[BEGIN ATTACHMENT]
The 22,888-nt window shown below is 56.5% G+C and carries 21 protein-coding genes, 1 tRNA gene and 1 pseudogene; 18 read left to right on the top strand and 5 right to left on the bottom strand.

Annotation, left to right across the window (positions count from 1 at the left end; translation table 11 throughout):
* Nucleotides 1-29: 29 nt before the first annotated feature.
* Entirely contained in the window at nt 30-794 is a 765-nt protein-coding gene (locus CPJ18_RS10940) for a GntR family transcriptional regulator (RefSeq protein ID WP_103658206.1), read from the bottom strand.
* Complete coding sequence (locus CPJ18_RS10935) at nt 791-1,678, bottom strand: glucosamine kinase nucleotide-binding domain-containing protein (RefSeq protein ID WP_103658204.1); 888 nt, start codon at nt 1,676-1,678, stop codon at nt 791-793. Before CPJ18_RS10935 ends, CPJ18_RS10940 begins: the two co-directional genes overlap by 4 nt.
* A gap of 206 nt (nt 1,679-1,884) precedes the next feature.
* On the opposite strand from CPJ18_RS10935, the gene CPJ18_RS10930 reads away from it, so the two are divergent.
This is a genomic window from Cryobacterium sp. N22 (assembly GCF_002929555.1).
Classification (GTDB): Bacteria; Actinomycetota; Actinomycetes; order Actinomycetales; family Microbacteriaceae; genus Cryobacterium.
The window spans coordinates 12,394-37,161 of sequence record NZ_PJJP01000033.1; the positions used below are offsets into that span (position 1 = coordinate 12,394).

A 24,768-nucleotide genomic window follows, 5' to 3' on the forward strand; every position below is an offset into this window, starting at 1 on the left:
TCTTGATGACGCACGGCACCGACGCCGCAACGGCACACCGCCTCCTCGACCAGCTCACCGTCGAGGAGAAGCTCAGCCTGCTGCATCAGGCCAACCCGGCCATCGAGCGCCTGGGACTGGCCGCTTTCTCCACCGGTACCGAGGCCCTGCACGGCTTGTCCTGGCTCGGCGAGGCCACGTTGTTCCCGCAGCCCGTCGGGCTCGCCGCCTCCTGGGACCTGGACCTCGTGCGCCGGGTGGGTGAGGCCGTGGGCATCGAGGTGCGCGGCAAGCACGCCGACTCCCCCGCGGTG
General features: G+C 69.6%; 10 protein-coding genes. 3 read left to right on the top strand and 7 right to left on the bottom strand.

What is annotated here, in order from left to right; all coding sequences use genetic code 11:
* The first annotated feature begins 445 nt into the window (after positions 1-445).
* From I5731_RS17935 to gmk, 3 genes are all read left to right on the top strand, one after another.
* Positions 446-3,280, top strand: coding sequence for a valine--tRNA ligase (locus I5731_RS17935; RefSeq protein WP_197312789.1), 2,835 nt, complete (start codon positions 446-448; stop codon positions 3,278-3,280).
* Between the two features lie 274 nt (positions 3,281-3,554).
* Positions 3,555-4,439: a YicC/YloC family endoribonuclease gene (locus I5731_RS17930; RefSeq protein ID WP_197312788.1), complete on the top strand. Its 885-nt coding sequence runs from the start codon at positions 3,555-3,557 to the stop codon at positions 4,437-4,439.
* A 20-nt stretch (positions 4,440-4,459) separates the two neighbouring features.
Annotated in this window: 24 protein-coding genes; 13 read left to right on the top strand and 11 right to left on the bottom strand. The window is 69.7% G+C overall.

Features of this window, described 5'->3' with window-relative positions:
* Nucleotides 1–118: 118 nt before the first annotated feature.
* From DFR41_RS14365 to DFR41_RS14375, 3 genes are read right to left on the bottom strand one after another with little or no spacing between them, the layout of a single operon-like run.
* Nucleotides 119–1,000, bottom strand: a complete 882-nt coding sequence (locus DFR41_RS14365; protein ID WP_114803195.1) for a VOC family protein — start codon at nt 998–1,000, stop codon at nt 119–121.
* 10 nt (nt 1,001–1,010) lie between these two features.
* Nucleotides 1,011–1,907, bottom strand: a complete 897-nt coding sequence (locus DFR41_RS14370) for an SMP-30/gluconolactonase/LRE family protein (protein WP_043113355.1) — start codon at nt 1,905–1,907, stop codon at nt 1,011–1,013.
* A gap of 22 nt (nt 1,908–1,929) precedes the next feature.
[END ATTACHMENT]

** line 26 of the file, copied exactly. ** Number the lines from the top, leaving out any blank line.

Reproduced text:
* 10 nt (nt 1,001–1,010) lie between these two features.